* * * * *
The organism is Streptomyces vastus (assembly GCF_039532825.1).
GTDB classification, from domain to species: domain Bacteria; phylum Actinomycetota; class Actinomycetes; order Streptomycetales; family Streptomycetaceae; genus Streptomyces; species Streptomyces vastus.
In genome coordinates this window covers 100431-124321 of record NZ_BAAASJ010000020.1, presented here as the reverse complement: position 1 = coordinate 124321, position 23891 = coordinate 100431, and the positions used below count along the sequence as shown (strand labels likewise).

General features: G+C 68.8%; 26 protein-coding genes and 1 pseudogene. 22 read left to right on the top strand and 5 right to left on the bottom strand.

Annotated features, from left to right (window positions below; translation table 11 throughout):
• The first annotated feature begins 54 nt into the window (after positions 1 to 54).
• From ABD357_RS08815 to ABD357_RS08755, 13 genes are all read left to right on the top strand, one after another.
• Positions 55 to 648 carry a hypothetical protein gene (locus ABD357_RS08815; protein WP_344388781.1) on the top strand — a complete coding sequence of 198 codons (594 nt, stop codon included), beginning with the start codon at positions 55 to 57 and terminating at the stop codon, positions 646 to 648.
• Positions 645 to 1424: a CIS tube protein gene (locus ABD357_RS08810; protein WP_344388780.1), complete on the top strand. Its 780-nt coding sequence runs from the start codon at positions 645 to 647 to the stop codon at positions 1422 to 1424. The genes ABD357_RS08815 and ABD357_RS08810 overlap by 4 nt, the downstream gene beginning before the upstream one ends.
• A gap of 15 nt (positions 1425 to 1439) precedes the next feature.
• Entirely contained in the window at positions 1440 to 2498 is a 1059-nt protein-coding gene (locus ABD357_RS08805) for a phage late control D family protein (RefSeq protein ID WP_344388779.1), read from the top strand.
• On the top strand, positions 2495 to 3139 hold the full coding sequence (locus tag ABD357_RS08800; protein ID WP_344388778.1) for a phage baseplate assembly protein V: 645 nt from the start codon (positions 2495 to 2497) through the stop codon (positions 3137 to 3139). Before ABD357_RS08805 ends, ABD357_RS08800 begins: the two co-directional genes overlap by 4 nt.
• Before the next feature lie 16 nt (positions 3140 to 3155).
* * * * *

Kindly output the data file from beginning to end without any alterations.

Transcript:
The organism is Streptomyces vastus (assembly GCF_039532825.1).
GTDB classification, from domain to species: domain Bacteria; phylum Actinomycetota; class Actinomycetes; order Streptomycetales; family Streptomycetaceae; genus Streptomyces; species Streptomyces vastus.
In genome coordinates this window covers 100431-124321 of record NZ_BAAASJ010000020.1, presented here as the reverse complement: position 1 = coordinate 124321, position 23891 = coordinate 100431, and the positions used below count along the sequence as shown (strand labels likewise).

General features: G+C 68.8%; 26 protein-coding genes and 1 pseudogene. 22 read left to right on the top strand and 5 right to left on the bottom strand.

Annotated features, from left to right (window positions below; translation table 11 throughout):
• The first annotated feature begins 54 nt into the window (after positions 1 to 54).
• From ABD357_RS08815 to ABD357_RS08755, 13 genes are all read left to right on the top strand, one after another.
• Positions 55 to 648 carry a hypothetical protein gene (locus ABD357_RS08815; protein WP_344388781.1) on the top strand — a complete coding sequence of 198 codons (594 nt, stop codon included), beginning with the start codon at positions 55 to 57 and terminating at the stop codon, positions 646 to 648.
• Positions 645 to 1424: a CIS tube protein gene (locus ABD357_RS08810; protein WP_344388780.1), complete on the top strand. Its 780-nt coding sequence runs from the start codon at positions 645 to 647 to the stop codon at positions 1422 to 1424. The genes ABD357_RS08815 and ABD357_RS08810 overlap by 4 nt, the downstream gene beginning before the upstream one ends.
• A gap of 15 nt (positions 1425 to 1439) precedes the next feature.
• Entirely contained in the window at positions 1440 to 2498 is a 1059-nt protein-coding gene (locus ABD357_RS08805) for a phage late control D family protein (RefSeq protein ID WP_344388779.1), read from the top strand.
• On the top strand, positions 2495 to 3139 hold the full coding sequence (locus tag ABD357_RS08800; protein ID WP_344388778.1) for a phage baseplate assembly protein V: 645 nt from the start codon (positions 2495 to 2497) through the stop codon (positions 3137 to 3139). Before ABD357_RS08805 ends, ABD357_RS08800 begins: the two co-directional genes overlap by 4 nt.
• Before the next feature lie 16 nt (positions 3140 to 3155).